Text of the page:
What is edge computing? - YouTube

What is Edge Computing?

At present, we have a problem with edge computing. They all speak different languages, and they say a lot, but they talk to each other. When I used to manage global development teams building distributed applications for Fortune 500 companies, I used to start a project with a team glossary. Why? Because when you can get 100 smart developers and architects in a room, you quickly find out that almost everyone has a different tech jargon, especially if it’s a Java girl trying to communicate with a PL/SQL guy. There is a great need to set a standard across the edge computing industry. No doubt, all of you are being bombarded with vendor messages, white papers, and panel discussions about edge and edge computing as the next big thing. In a way, that’s true. In other ways, it’s nothing to get excited about. So, let’s start unpacking edge computing and review the main goals needed to understand what edge computing has become and will become as it continues to evolve.

The location of Edge Computing

Where is the edge? That’s a great question. Simply put, the edge is anywhere but the core cloud or enterprise data centers. For the geeks: The edge—for edge computing’s sake—is the vast home to all the different kinds of distributed computing that aren’t cloud computing as we’ve known it for the past decade or so. Contrary to popular belief, the border is not defined by the boundaries of the network. As my friend Rob Tiffany, vice president of IoT strategy at Ericsson, says, the advantage of any application starts with the default location. It is the location of the endpoint device, whether it is a sensor, programmable logic controller, smartphone, or connected car.

What is edge computing? - YouTube

In a physical sense, the default location could be a warehouse, a factory, or even a person moving through the city. It also happens to be the location where the data is generated and consumed. Yes, edge computing can be bi-directional. It’s not just about aggregating data from endpoint devices and sensors. The border extends from the default location to anywhere and anything except the central cloud. This extension is the domain of edge computing, in its many flavors and forms. For a particular distributed application, the range between the default location and the location where the server-side application and compute resources reside is the distributed or edge computing context.

To the edge or not to the edge?

When we work to move from the physical endpoint location to the proximity of the Edge Server location, we can be in proximity or out of proximity. The former are commonly considered on-premise locations, such as your home, a university or business building or campus, or a small cell or nearby cell phone tower serving a roaming mobile user. Proximity edge computing is becoming more important for mission-critical computing that may require highly reliable, low-latency connections between the endpoint client device and edge server resources. Think of a smart factory or a smart port. Security and privacy are becoming increasingly important location concerns. It is important to note that proximity edge computing can also be peer-to-peer. A good example would be wirelessly connected drones to participate in swarm intelligence and self-orchestration and management around coordinated tasks.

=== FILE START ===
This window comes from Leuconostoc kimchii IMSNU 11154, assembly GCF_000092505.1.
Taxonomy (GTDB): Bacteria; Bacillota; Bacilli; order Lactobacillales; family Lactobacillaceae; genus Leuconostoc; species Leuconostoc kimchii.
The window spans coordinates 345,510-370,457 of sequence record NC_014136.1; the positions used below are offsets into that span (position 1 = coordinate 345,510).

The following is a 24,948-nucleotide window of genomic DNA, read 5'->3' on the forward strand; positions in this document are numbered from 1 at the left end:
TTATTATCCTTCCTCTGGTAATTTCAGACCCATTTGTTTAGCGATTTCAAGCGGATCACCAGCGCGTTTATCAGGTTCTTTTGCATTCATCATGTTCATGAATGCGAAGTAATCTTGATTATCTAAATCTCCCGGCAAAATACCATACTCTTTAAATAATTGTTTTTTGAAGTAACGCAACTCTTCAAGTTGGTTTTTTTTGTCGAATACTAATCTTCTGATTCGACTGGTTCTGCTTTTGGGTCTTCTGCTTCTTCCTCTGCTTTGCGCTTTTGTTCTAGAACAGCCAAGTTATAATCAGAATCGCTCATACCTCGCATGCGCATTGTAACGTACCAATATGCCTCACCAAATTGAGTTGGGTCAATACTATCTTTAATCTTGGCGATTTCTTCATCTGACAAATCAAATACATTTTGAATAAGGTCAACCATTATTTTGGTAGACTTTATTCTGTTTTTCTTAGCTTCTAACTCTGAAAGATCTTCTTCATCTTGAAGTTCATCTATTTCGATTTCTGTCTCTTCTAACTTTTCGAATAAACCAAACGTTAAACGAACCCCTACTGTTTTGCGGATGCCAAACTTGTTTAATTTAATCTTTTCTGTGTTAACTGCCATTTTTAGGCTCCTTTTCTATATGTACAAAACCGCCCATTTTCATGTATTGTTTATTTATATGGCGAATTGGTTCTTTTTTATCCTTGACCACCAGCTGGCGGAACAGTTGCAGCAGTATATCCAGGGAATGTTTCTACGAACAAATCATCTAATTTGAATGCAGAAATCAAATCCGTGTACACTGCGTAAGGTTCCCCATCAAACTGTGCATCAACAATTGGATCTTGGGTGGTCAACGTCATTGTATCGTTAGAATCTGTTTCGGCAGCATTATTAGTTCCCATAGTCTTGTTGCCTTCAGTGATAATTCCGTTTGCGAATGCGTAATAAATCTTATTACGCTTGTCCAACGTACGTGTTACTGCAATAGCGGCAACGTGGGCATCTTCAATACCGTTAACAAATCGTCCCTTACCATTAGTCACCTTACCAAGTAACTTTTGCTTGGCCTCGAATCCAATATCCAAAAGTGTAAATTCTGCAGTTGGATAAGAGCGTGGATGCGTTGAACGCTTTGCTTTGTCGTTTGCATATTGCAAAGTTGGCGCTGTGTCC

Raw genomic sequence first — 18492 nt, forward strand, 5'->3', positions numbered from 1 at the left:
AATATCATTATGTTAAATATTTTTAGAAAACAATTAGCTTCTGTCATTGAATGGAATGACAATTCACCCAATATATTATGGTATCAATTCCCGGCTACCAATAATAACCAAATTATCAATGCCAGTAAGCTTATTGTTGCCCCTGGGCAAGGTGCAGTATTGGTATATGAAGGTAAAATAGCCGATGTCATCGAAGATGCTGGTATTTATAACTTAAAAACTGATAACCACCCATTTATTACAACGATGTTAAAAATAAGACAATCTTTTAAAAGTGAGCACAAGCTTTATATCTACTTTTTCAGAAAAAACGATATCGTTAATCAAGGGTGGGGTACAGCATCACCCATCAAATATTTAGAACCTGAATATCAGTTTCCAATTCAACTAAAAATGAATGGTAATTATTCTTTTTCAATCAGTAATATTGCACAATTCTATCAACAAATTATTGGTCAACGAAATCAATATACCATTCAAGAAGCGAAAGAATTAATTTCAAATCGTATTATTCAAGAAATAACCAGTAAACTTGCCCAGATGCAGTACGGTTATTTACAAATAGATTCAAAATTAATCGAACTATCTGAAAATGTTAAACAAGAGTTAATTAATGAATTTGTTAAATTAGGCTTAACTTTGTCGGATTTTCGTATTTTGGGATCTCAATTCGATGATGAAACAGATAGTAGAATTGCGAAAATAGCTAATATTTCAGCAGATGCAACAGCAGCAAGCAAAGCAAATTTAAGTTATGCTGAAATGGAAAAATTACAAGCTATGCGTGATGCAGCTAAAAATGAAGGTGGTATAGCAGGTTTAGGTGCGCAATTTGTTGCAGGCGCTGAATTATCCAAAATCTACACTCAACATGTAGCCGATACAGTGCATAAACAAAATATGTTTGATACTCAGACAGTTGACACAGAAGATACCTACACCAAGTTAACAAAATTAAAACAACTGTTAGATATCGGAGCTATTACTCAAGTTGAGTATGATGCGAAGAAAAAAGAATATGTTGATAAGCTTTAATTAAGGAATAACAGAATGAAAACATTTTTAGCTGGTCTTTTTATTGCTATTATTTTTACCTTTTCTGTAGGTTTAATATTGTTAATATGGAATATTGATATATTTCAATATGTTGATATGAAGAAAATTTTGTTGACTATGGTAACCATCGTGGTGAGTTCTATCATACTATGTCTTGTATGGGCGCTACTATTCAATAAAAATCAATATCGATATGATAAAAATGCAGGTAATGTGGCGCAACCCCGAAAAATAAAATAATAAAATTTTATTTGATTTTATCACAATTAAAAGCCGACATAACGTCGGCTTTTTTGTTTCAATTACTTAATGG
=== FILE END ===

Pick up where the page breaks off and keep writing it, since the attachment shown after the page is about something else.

The out-of-proximity server location for edge computing can be at a telecommunications central office, a colocation site that houses a regional or municipal data center for a company. It can also be one of a growing range of physical or logical availability zones, local zones, and edge points of the presence of CDN (Content Delivery Network) providers. That can include the big cloud services providers like AWS, Microsoft Azure, and Google Cloud. Out-of-proximity edge computing resources tend to serve less critical and non-time sensitive edges computing application workloads, such as local content caching and delivery, bulk data aggregation, or model training of federated ML. While they do provide some degree of latency benefit, their primary value is to reduce the expensive backhaul costs of sending massive amounts of data between the central public clouds and the default location.

Technically speaking, these are network borders.

You have to consider the network or telecommunications view. This angle at the edge is important because, from a technical perspective, the computation (processing, memory, and storage) physically and logically resides on a network. Without the network and infrastructure hardware, there is no cloud, no edge cloud, and no edge computing. Computer science is the application of the software. In the case of edge computing, it has a distributed and increasingly disaggregated software architecture. On the other hand, computing is a hardware-oriented term that means the infrastructure resources on which applications run. Think of this in terms of edge servers that contain processors, memory, storage, and networking components that connect them to the network.

Leave a Reply

The Gaming Trend 2023 Most Anticipated Video Games list! - GAMING TREND Previous post 10 of the most anticipated video games in 2023
Hyperconnectivity - YouTube Next post What strategy should we follow against hyper connectivity?